No pithy title today. Just a title and a disclaimer. I’ll be putting this into the Tutorial category, but this isn’t really a tutorial. It’s just a walk-through in my process making a fairly basic mask.
A hint of fall
Leaves and three types of mushrooms on an embossed blue mask
Leaf and Mushroom Mask
This is one of those masks that’s essentially just a sculptural painting in a mask shape. Once I finish it with a felt backing and hand-spun yarn, it will be wearable, but it could just be a bit of art to hang on a wall or put on a shelf. It isn’t intended to refer to any specific character or be part of a costume. It’s just a thing for its own sake.
As I mentioned above, this isn’t actually a tutorial. Someone experienced in polymer clay should be able to work out most of the details of what I’m doing here, but I’m not expecting a novice to be able to follow this and create a mask from this information alone. Someday, I will tackle that, but this process has shown me what a large undertaking that will be.
One last note. My masks usually take me at least 4 hours to create. I try to keep it under 6 hours, as the clay will eventually begin to un-condition and risk cracking in the oven. (Boy, did I learn that the hard way!) I wanted to keep this walk-through short, so I set myself a limit of 3 hours. There are several details that I would have changed if I’d had another hour or two, so please forgive the finished product looking a little less polished than usual. I just wanted to share the process.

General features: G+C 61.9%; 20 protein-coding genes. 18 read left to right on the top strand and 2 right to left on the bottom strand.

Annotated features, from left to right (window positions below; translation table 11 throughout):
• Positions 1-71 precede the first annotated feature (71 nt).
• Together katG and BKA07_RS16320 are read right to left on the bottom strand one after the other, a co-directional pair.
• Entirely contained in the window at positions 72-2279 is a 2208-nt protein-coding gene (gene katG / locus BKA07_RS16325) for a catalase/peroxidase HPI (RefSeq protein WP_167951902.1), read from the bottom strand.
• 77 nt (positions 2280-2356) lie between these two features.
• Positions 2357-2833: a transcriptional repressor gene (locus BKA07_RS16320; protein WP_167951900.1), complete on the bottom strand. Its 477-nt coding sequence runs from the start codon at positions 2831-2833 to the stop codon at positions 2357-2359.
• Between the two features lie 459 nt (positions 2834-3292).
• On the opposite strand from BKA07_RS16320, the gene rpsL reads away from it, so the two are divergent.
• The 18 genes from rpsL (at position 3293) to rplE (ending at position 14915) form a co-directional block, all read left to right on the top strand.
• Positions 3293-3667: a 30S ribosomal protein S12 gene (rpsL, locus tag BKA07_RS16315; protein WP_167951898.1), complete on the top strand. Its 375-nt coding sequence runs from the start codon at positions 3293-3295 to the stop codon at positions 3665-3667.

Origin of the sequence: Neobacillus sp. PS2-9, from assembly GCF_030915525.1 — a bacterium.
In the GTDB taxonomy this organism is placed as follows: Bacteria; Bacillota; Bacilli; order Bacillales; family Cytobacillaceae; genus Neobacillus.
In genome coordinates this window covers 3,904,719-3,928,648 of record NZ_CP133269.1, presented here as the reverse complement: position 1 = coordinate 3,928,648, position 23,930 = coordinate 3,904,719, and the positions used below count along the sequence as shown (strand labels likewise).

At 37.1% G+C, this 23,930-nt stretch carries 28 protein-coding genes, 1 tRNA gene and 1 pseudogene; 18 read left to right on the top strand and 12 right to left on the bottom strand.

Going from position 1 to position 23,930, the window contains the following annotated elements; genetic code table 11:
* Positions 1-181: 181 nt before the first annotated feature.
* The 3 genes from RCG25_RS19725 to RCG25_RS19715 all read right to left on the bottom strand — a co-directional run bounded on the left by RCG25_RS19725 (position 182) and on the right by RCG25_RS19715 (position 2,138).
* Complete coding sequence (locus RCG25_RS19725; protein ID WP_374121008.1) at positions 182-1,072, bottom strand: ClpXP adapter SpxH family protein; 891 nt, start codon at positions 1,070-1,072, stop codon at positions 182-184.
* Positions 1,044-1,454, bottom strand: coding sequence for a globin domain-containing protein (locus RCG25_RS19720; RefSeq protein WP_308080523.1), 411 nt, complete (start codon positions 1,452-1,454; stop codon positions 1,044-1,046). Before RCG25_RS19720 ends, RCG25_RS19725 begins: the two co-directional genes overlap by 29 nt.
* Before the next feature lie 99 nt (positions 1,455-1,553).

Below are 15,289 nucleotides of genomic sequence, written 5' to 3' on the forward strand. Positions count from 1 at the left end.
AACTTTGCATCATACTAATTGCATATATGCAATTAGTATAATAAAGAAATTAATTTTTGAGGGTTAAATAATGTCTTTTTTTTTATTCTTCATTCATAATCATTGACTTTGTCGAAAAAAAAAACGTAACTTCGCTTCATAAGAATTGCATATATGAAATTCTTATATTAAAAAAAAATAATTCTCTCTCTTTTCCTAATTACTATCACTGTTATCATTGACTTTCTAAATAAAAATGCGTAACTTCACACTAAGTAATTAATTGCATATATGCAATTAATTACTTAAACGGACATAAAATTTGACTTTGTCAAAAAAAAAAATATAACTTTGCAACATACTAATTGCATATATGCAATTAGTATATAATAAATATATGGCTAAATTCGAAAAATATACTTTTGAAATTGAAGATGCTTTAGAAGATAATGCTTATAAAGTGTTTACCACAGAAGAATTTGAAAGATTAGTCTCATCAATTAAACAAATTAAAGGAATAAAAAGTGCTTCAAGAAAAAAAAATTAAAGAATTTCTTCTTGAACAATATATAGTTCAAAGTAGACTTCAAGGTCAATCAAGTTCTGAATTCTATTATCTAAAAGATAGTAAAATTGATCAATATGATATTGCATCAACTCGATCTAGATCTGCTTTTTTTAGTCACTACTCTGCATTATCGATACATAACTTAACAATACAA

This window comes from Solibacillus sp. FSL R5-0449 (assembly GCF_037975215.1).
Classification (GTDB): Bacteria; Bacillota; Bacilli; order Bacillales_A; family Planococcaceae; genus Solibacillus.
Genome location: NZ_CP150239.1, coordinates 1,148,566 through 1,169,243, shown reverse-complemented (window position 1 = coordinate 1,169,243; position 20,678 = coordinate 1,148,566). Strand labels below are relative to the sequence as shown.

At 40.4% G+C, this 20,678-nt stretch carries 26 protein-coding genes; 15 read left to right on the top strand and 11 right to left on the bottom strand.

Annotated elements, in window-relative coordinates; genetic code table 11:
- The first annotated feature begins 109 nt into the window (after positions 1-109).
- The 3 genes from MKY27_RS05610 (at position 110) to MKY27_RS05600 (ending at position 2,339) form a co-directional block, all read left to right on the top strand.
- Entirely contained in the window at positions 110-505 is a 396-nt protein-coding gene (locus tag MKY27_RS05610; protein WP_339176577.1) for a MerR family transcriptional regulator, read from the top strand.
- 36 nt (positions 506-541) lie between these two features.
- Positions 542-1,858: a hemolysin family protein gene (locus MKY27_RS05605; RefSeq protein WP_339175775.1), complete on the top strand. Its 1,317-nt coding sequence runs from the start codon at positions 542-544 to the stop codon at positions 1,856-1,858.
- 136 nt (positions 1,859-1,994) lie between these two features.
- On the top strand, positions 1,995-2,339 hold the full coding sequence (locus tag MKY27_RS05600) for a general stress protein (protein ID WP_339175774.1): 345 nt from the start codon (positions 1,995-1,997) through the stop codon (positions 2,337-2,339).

OK. Here we go!
As I had dropped my previous mask mold, I took this opportunity to re-build it. It’s made of a pot lid, stove-top drip pans, an aluminum foil pie tin, lots of additional foil, and hastily muttered prayers.
Some clever person out there probably makes a good, smooth oven-safe mask mold. I am not that person.
I knew that I was going to be using a lot of browns for the leaves a mushrooms, so I worked on mixing up a nice, muted blue-green color for the base of the mask. Along the way, I decided that it was too light and bright, so I covered the ball in a dark brown, rolled it flat, turned it into a jelly roll, then rolled that flat to create the “fabric” for the mask.
When it was about the right size, I used the mask template that I made last year and cut out the shape. That template is awfully wide and not very tall, so I made some adjustments to the proportions. Then I smoothed out the edges, did some light embossing, made holes for the yarn, flipped over the mask to reinforce the holes, flipped it back over, finished the holes, applied mica powders, and smoothed the edges some more.
I made a couple of large mushrooms by making one cap, cutting it in half, and making two stems to go with them. I placed them on the mask, made some leaves, and added them in.
Finally, I made two more types of mushrooms and placed them on the mask with liquid clay. Time to pop it onto the mold and bake for an hour!
Look, Ma! It’s a mask!
I’ll need to cut some felt to back it (which I will glue on with Elmer’s), but it’s otherwise ready to use or display.